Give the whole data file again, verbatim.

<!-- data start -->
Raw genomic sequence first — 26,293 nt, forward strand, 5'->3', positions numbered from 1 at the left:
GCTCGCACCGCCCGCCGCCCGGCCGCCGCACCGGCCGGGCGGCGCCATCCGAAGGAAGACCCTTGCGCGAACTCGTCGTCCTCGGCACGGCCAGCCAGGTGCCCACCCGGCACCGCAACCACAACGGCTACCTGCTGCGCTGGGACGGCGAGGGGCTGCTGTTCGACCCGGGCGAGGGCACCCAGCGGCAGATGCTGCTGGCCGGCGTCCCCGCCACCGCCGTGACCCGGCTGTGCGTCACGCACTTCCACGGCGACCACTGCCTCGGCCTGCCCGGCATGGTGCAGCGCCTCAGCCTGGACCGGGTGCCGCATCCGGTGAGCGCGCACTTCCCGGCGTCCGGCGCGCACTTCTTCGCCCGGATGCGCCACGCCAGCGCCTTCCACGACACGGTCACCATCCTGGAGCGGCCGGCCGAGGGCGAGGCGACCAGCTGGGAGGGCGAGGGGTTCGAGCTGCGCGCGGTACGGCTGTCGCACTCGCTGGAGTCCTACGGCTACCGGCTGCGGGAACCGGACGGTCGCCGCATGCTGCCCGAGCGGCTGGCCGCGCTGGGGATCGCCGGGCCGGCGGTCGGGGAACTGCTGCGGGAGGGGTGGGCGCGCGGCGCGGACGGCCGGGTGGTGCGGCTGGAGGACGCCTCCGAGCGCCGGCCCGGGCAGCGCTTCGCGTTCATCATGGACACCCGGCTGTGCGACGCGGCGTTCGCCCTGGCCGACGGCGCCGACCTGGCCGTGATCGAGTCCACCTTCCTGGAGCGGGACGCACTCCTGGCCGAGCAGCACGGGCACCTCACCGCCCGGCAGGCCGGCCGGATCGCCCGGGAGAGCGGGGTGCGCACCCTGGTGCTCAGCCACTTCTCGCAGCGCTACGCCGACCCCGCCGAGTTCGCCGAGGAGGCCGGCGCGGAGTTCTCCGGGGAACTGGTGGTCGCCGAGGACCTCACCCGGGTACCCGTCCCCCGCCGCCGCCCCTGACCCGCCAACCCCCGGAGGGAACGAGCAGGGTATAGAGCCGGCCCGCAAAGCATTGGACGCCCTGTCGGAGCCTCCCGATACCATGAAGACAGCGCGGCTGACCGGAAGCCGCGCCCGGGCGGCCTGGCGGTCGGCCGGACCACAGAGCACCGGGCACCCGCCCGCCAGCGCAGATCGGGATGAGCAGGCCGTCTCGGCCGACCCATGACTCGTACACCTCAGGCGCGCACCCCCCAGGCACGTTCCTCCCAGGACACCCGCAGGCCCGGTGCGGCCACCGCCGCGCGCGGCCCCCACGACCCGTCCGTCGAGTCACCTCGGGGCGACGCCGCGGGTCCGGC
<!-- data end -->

Raw genomic sequence first — 26,293 nt, forward strand, 5'->3', positions numbered from 1 at the left:
GCTCGCACCGCCCGCCGCCCGGCCGCCGCACCGGCCGGGCGGCGCCATCCGAAGGAAGACCCTTGCGCGAACTCGTCGTCCTCGGCACGGCCAGCCAGGTGCCCACCCGGCACCGCAACCACAACGGCTACCTGCTGCGCTGGGACGGCGAGGGGCTGCTGTTCGACCCGGGCGAGGGCACCCAGCGGCAGATGCTGCTGGCCGGCGTCCCCGCCACCGCCGTGACCCGGCTGTGCGTCACGCACTTCCACGGCGACCACTGCCTCGGCCTGCCCGGCATGGTGCAGCGCCTCAGCCTGGACCGGGTGCCGCATCCGGTGAGCGCGCACTTCCCGGCGTCCGGCGCGCACTTCTTCGCCCGGATGCGCCACGCCAGCGCCTTCCACGACACGGTCACCATCCTGGAGCGGCCGGCCGAGGGCGAGGCGACCAGCTGGGAGGGCGAGGGGTTCGAGCTGCGCGCGGTACGGCTGTCGCACTCGCTGGAGTCCTACGGCTACCGGCTGCGGGAACCGGACGGTCGCCGCATGCTGCCCGAGCGGCTGGCCGCGCTGGGGATCGCCGGGCCGGCGGTCGGGGAACTGCTGCGGGAGGGGTGGGCGCGCGGCGCGGACGGCCGGGTGGTGCGGCTGGAGGACGCCTCCGAGCGCCGGCCCGGGCAGCGCTTCGCGTTCATCATGGACACCCGGCTGTGCGACGCGGCGTTCGCCCTGGCCGACGGCGCCGACCTGGCCGTGATCGAGTCCACCTTCCTGGAGCGGGACGCACTCCTGGCCGAGCAGCACGGGCACCTCACCGCCCGGCAGGCCGGCCGGATCGCCCGGGAGAGCGGGGTGCGCACCCTGGTGCTCAGCCACTTCTCGCAGCGCTACGCCGACCCCGCCGAGTTCGCCGAGGAGGCCGGCGCGGAGTTCTCCGGGGAACTGGTGGTCGCCGAGGACCTCACCCGGGTACCCGTCCCCCGCCGCCGCCCCTGACCCGCCAACCCCCGGAGGGAACGAGCAGGGTATAGAGCCGGCCCGCAAAGCATTGGACGCCCTGTCGGAGCCTCCCGATACCATGAAGACAGCGCGGCTGACCGGAAGCCGCGCCCGGGCGGCCTGGCGGTCGGCCGGACCACAGAGCACCGGGCACCCGCCCGCCAGCGCAGATCGGGATGAGCAGGCCGTCTCGGCCGACCCATGACTCGTACACCTCAGGCGCGCACCCCCCAGGCACGTTCCTCCCAGGACACCCGCAGGCCCGGTGCGGCCACCGCCGCGCGCGGCCCCCACGACCCGTCCGTCGAGTCACCTCGGGGCGACGCCGCGGGTCCGGC